Most studies that examined dietary changes were positive for self-reported changes, including improvements in dietary carbohydrate or fat intake (38,39,65–70) (Table 3), a decrease in caloric intake (39,67), and an increase in consumption of lower glycemic-index foods (71). A few studies demonstrating improved dietary changes found corresponding improvements in weight (38,66,72) or glycemic control (31). Only two studies failed to show improvement in diet: one had an 18-month follow-up and an intervention delivered every 3 months (35), and the other (73) noted improved dietary habits during the intervention but no significant difference at 6 months.
Studies measuring physical activity outcomes had variable results. Hanefeld et al. (65) demonstrated an increase in activity at 5 years with a didactic intervention. Among studies with shorter follow-up duration, Wood 54 noted an increase in physical activity at 4 months, Glasgow et al. (74) found an increase in the number of minutes of activity 3 months after an intensive intervention, and Wierenga (75) found improved physical activity after five intervention sessions at 4 months. Five studies found no changes in physical activity compared with control groups (30,40,69,76,77). It is unclear what factors might account for success in some studies and not in others.
Psychological and quality-of-life outcomes
Four studies examined psychological outcomes (Table 3) (33,40,74,78); improvements were noted in problem solving (74) and anxiety levels (33). Quality of life was examined in three studies. Kaplan et al. (79) noted an increase in quality of life at 18 months for an intervention subgroup that received intensive counseling on both diet and physical activity. Two studies of brief interventions failed to demonstrate improved quality of life (60,67).
Studies that focused on glycemic control are described in Table 4 and Fig. 1. Both control and intervention study groups tended to have improved glycated hemoglobin measures (29,31,32,36,48,49,60,66,68,74,78,80–83) (Fig. 1). All studies were unblinded. In 14 studies, an improvement was noted in glycemic control in the intervention group compared with the control group (26,28,32,33,47,48,50,65,71,76,79,84–87). Percentage change in glycated hemoglobin ranged from –26 to +4% in the intervention groups and from –33 to +15% in the control groups. In three studies, glycated hemoglobin decreased more in the control group (61,80,83), although the difference was significant in only one study (80).
Length of follow-up after completion of an intervention seemed to have a major effect on outcomes, and studies with a follow-up period of ≤6 months tended to demonstrate greater effectiveness (31–33,48,50,71,76,84). Few studies had follow-up periods longer than 1 year after the last intervention contact, and these showed mixed effects on glycemic control. The positive studies were either very intensive interventions (79) or had a high attrition rate, leaving a very select group at follow-up (28). Studies with prolonged interventions (follow-up periods >1 year and regular contacts with the intervention subjects during that time) also had mixed results. Two studies (47,65) demonstrated improved glycemic control, although generalizability of these studies is difficult due to a low participation rate (65) and a lack of information on study participation (47). Ten others produced no significant effects, despite regular patient contact (29,34,35,67,69,82,86,88–90).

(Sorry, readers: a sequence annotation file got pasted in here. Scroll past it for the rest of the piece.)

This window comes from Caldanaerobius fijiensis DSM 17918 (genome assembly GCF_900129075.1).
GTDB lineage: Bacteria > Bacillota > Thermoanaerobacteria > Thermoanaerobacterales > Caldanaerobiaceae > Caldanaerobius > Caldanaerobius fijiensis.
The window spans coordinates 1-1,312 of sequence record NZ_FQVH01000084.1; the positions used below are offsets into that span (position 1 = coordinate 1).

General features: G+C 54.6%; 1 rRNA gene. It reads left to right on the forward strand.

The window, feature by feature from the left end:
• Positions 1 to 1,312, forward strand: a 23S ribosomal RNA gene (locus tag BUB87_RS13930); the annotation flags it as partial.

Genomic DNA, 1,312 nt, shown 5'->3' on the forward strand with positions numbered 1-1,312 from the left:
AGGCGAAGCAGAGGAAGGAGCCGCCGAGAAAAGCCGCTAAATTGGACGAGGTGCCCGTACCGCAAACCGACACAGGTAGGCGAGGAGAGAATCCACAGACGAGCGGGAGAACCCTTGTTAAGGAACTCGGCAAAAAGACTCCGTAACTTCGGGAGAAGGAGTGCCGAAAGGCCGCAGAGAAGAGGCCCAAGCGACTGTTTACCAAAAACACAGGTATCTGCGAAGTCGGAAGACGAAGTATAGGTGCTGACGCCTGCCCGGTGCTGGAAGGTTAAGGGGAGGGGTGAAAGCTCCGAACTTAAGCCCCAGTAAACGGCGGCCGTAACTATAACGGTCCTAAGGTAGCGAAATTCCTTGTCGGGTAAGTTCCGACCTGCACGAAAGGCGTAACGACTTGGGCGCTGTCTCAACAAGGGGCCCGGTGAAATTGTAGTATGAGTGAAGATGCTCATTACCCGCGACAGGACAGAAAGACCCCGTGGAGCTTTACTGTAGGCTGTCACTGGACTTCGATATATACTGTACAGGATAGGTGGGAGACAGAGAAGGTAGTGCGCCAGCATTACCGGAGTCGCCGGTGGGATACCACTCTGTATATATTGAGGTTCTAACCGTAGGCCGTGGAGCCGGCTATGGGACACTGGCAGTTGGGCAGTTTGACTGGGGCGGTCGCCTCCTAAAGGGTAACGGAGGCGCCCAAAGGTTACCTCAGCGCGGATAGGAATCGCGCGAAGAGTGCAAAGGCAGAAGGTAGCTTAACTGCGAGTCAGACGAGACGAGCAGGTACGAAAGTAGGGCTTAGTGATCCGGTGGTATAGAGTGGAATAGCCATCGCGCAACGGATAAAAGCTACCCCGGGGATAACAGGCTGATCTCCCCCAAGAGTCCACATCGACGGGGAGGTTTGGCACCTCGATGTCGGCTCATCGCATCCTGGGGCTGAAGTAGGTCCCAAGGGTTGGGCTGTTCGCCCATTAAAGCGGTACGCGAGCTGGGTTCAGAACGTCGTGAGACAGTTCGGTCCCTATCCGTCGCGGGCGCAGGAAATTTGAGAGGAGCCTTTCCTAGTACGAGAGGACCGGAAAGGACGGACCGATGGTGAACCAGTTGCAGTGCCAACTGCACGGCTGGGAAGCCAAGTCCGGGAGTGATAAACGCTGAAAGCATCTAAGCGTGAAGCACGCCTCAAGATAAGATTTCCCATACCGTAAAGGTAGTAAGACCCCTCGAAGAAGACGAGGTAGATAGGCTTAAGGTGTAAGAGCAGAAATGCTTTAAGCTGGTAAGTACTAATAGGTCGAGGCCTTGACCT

For knowledge and information interventions, the method of delivery seemed to have a relationship to glycemic control. Compared with didactic interventions, collaborative interventions produced somewhat more favorable results, particularly if interventions were repetitive and ongoing (26,28,48,50,76,84,86).
Most studies focusing on changes in lifestyle generally failed to show improvements in glycemic control compared with control groups (36,39,43,49,66,67,70,72–74,77,78,81–83,88,90–95), but a few studies (31,71,79,84) showed improved glycemic control in researcher-selected or volunteer populations with follow-up <6 months. Improved glycemic control was associated with weight loss in some studies (28,47,48,76,79) and not others (31,65,71,84). Increased physical activity levels were associated with improved glycemic control in one study (65), although another study noted no changes in physical activity despite improvements in glycemic control (76).
Improved glycemic control and increased knowledge were not consistently correlated. Although a number of studies demonstrated an increase in knowledge with an improvement in glycemic control (26–28,31–33,50), others demonstrated improved metabolic control with no change in knowledge (47,76), and eight studies demonstrated increased knowledge but no significant improvement in glycemic control (29,34–36,40,49,80,88). Two of three studies focusing on coping-skills training produced improvements in glycemic control (85,86); these involved frequent group support meetings.